I’m the COO and head of technology at GiveGab.  I’ve been involved with the development of our platform starting more than 5 years ago and continue to be involved today.  

The technology world is amazing and has evolved quite rapidly over the past several years.  The advent of Cloud Computing from providers such as Amazon Web Services and Heroku, for instance, has made the rapid adoption of quality, full stack technologies not only accessible to everyone, but also much more affordable.

Despite this, I have found that very few nonprofits ask much of anything about the technology that underlies the software that they use for crucial day to day operations such as fundraising, donor management, volunteer management, and supporter engagement/retention.  

It’s often treated as a black box and it seems that most are content in keeping it that way.  I say that it’s the obligation of any vendor to open that door and do so in a way that invites the nonprofit organization to take a look inside and feel comfortable that they’ve chosen an excellent product.  I’m here to help open that door!  

10 Simple Questions Your Technology Vendor Should be Able to Answer

 1. Is your software scalable?

This means asking your vendor whether they can easily handle high volumes of traffic and avoid crashes.  The best systems scale “elastically” – meaning that, as volume increases, the system detects this and adds more capacity.  

When the volume decreases, capacity should be removed.  Auto-scaling is the most efficient use of dollars because it spends no more than what’s needed.

 2. Is your software fault-tolerant?

In other words:  if there’s a problem, can their system detect and auto-correct without disruption to your users? 

 3. Is your software redundant?

Meaning, can they guarantee that data won’t be lost if there is a disruption?  

 4. Is your software secure?

This varies, but things like PCI compliance, data access security, encryption of data, secure transport of data (SSL), security audits, authentication and password storage, and more need further explanation by the vendor.

 5. When was the last time you updated your software and how frequently do you update?

Generally the more frequent and the more automated their update process, the more modern and better the team.  

Also ask whether they own the tech platform or if its development is outsourced elsewhere – meaning they lack control of the product.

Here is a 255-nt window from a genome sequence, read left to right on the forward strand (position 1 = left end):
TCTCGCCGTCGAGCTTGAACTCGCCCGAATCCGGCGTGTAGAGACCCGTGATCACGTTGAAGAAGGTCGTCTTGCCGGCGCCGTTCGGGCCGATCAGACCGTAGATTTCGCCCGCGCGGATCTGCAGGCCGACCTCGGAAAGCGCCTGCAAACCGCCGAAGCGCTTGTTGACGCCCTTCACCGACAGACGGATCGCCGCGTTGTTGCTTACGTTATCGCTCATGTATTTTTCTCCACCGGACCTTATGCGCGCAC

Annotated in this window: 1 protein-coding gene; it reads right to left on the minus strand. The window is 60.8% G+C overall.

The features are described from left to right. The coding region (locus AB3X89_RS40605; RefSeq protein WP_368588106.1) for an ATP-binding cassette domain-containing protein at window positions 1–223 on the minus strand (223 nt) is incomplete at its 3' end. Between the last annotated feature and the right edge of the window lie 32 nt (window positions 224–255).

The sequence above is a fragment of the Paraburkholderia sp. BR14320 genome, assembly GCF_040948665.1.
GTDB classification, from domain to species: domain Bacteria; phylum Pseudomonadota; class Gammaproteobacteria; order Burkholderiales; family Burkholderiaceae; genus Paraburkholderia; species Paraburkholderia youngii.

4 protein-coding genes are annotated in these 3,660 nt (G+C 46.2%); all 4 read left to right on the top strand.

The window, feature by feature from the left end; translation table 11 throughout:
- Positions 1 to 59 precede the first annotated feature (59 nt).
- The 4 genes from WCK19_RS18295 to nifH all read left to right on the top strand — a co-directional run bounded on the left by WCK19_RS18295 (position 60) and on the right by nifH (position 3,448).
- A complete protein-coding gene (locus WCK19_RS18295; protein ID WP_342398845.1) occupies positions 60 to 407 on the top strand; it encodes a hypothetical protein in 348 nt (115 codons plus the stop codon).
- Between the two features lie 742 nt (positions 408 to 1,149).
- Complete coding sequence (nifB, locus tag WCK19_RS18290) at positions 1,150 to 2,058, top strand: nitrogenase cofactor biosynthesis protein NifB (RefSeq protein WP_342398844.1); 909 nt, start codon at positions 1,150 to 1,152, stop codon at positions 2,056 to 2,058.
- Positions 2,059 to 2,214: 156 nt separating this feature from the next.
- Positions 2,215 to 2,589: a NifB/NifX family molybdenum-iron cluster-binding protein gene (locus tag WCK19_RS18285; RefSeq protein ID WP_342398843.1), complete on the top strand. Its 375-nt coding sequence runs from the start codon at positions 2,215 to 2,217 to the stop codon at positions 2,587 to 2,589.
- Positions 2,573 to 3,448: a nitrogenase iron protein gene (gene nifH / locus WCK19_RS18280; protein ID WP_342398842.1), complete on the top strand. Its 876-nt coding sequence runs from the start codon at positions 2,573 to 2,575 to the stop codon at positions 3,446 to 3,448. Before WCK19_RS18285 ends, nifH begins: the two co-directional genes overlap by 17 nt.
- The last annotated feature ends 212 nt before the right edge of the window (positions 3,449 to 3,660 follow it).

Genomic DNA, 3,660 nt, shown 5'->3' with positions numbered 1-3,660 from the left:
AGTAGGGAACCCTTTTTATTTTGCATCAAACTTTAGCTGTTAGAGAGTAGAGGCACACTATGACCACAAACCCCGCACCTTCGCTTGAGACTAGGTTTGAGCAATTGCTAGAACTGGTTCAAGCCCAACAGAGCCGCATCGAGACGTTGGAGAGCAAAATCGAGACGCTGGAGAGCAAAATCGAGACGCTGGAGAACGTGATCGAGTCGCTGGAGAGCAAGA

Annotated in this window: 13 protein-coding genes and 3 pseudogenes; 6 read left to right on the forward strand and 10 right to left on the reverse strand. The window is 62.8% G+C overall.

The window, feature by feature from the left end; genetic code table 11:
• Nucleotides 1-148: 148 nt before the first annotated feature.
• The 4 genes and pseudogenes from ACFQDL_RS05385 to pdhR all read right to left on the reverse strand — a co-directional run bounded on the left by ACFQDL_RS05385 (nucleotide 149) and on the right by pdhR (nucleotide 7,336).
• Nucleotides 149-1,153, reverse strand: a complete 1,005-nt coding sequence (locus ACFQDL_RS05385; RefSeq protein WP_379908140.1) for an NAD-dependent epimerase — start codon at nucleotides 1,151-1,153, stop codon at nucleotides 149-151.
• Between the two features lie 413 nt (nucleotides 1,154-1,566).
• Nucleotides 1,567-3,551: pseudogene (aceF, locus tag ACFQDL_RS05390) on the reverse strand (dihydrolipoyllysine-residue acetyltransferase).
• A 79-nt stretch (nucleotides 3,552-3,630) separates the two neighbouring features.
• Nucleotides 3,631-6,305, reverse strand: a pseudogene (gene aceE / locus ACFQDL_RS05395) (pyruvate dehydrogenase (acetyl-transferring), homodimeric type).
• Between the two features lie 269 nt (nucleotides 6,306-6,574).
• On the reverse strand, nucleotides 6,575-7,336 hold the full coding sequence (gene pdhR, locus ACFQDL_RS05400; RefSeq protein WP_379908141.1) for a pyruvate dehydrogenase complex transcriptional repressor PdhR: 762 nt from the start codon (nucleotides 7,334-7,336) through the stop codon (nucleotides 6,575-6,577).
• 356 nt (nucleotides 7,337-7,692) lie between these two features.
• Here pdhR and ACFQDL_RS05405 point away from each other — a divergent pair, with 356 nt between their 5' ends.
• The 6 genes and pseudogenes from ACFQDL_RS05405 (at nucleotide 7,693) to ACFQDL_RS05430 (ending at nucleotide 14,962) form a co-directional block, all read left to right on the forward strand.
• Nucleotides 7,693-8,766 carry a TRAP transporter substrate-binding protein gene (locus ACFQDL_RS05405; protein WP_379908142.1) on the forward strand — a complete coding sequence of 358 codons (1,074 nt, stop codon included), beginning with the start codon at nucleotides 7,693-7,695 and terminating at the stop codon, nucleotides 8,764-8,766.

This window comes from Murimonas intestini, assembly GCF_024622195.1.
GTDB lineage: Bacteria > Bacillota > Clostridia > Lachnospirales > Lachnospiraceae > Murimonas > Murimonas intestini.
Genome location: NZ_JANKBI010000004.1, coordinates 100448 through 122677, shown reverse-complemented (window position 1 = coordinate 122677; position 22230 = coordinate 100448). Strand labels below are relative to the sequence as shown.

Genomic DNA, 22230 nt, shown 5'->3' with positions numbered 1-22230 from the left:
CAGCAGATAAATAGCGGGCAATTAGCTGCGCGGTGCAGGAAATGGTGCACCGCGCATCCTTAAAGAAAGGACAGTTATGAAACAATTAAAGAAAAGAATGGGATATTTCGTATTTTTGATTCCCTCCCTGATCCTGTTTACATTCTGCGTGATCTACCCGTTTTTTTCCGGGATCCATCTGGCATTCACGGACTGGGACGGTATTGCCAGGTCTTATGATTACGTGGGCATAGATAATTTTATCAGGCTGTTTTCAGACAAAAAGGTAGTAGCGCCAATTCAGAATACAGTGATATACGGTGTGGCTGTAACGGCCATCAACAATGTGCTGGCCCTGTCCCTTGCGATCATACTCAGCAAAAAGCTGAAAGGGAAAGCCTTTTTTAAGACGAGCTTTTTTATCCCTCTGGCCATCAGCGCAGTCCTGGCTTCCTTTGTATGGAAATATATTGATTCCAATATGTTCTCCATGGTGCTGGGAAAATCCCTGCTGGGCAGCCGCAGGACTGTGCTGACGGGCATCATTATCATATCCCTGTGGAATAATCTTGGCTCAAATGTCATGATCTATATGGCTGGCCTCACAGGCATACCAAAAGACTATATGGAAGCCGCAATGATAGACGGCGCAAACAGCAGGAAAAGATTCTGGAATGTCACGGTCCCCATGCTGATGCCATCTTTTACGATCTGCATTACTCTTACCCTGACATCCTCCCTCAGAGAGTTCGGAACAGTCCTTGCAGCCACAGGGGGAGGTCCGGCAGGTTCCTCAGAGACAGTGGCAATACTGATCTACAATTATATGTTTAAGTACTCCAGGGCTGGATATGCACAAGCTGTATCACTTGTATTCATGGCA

6. Is your platform mobile responsive?

Being mobile responsive means that if the platform is a website and it’s opened on any device (mobile, tablet, laptop, etc), does it look like it’s meant to be viewed on that device?  

Your users don’t want to have to pinch and scroll to see the tiniest of fonts and corners of the screen.

 7. Is your software hosted on your own physical servers in your own datacenter/office or in the cloud?

Basically you want them hosted in the cloud, or in a co-located datacenter that someone other than the vendor maintains and supports.  

A nonprofit vendor should not be spending resources on hosting their own servers in their own datacenter.  They should be focused on nonprofits.  Technology service providers are the experts, not the nonprofit vendor.

 8. How do you monitor your systems?

Make sure they talk about availability (downtime), performance (speed), and error monitoring (detecting bugs before users do).  All three are crucial to a quality system.

 9. What was your platform’s up-time availability over the past year?

In this day and age, anything under 99.9% is really unacceptable.  24×7 availability and monitoring is the norm and really isn’t that hard to accomplish.  Ask them if they’ve had any major outages that negatively impacted their customers at crucial times.

 10. What is your support model?

They should clearly define service level expectations, including hours of support, typical response time, main channel of communication (live chat is the best these days but email and phone are also good), and where their support team is located.

If you start asking these 10 simple technical questions as you evaluate not-for-profit technology providers’ services and products, you’ll be on the right path to choosing the best modern solution that fits your needs.

Beyond these simple questions to start with, there are other groups that help you navigate nonprofit technologies, NTEN being one of them.  So, don’t fear the mystical nonprofit technology box… it’s not so scary! 

Feel free to reach out to me directly if you have any other questions – I’d love to be of help.

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